The little lambs bleated. ‘We’d rather the war was over. Can we go with you please?’

  ‘Sure, no problem,’ said the wolf. ‘You guys can come with us if you like; trust me, we’ll take care of you.’

  ‘Have you got any cigarette papers?’

  ‘Trust me, as many as you need.’

  ‘Hot sheep-dips and sandwich fillings?’

  ‘Sure!’

  ‘Soft tissue toilet paper?’

  ‘Er yes, I think so…’

  ‘Great!’

  As soon as word got around to the other lambs in the observation posts, about the nice warm sheep-dips, sandwich fillings, cigarette papers and soft tissue toilet paper, they were queuing up to hand over their weapons and be shorn. And soon the wolves had a meadow full of them (fifty-six to be precise), all chilling out, smoking and eating sandwiches.

  With no one in the observation posts, the wolves began to overrun Goat Country. When the old Billy goat marched into Bo Peep’s meadow she was not very pleased to see him as she was busy varnishing her nails. He protested loudly. ‘Our valley is being overrun by wolves and your killer lambs are deserting their posts!’

  ‘We don’t call it desertion in Flatland,’ pouted Bo Peep. ‘Their mothers wouldn’t stand for us calling it that.’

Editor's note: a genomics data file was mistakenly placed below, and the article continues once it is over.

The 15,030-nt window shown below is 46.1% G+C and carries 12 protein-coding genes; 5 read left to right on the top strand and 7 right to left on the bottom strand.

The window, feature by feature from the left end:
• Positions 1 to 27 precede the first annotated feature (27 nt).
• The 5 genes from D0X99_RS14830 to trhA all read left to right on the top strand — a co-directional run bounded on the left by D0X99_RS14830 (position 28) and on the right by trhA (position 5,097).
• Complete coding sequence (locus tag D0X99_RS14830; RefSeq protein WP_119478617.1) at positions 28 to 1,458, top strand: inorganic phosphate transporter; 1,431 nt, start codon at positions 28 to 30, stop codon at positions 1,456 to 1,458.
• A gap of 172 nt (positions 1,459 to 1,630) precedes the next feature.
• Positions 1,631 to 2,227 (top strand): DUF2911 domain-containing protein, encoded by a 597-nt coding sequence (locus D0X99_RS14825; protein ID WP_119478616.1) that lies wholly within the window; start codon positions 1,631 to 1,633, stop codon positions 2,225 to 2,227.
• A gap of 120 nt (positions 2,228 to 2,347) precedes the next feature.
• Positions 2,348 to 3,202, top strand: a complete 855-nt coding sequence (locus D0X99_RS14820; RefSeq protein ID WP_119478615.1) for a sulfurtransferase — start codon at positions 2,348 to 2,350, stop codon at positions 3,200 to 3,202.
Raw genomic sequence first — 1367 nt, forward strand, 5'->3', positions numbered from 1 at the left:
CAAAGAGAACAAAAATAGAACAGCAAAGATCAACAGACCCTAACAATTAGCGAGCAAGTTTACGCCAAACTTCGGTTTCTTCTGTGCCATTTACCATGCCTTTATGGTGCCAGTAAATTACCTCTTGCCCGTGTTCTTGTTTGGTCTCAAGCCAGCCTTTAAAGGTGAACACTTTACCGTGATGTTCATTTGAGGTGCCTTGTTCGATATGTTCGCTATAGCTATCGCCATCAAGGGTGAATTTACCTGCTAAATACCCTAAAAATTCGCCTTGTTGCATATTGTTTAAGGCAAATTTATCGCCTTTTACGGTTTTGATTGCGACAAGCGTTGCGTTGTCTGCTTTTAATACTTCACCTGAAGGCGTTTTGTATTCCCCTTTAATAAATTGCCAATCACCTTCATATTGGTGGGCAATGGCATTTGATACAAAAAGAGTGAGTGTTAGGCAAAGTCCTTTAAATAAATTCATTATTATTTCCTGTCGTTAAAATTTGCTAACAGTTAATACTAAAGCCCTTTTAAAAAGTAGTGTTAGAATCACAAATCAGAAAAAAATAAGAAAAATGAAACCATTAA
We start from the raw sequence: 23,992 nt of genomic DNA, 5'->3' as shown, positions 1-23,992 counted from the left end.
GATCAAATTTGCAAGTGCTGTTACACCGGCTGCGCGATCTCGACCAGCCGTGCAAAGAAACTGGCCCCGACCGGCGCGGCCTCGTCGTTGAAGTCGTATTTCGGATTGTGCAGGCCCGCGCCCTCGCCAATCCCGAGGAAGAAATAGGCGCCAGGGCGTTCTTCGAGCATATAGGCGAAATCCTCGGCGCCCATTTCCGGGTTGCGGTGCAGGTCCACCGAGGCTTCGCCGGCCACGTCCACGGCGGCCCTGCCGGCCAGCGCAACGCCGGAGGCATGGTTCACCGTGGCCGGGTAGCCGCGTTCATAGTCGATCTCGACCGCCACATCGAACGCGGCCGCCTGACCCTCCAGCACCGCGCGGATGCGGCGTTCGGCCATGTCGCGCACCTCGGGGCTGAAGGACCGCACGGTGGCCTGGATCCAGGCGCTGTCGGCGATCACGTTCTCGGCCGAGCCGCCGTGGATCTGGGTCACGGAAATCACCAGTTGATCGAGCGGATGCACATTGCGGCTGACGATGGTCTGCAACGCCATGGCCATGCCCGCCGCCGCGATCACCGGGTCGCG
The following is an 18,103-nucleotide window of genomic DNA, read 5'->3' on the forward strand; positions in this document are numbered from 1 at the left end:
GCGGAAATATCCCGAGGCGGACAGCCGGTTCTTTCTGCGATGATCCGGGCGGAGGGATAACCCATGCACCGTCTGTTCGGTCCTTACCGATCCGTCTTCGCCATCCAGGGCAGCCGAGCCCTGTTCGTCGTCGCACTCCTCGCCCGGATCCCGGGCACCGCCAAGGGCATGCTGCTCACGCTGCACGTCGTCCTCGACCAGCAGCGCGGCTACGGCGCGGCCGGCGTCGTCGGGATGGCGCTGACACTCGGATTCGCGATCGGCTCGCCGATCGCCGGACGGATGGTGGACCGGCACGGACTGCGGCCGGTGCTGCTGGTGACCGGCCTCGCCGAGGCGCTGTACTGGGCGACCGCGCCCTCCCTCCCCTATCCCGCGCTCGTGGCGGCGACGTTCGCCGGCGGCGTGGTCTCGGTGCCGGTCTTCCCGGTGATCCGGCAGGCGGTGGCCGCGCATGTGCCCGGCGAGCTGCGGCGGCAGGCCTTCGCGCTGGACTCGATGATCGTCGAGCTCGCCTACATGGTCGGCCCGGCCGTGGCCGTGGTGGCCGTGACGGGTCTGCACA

‘I don’t give cowpat what their mothers call it. Just give us back our weapons and we’ll defend ourselves?’

  ‘Sorry no can do.’ Bo Peep giggled. ‘You’ll have to submit an application in triplicate and I’ll pass it on to my superiors. But fear not; we will protect you: we have air support.’

  The old Billy goat spat out the cigarette that he had been eating and stormed off in disgust. But air support really did materialise: a flock of crows flew over the wolves and shat upon them.

  This upset the wolves so much that they sent Bo Peep an ultimatum. It read:

  “Little Bo Peep you’ve lost some sheep, and we’re the ones that found ’em. Leave us alone or they won’t come home, and their tails are all you’re gonna find of ’em.”

  Bo Peep, having no desire to see her fifty-six joint-makers become Sunday joints, complied, giving the crows very strict instructions not to shit on wolves.

  And so it came to pass, that the wolves did begin to overrun Goat Country, gobbling up dozens of goats in the time it would take your average joint to roll a lamb, and causing great panic throughout the land of the goat.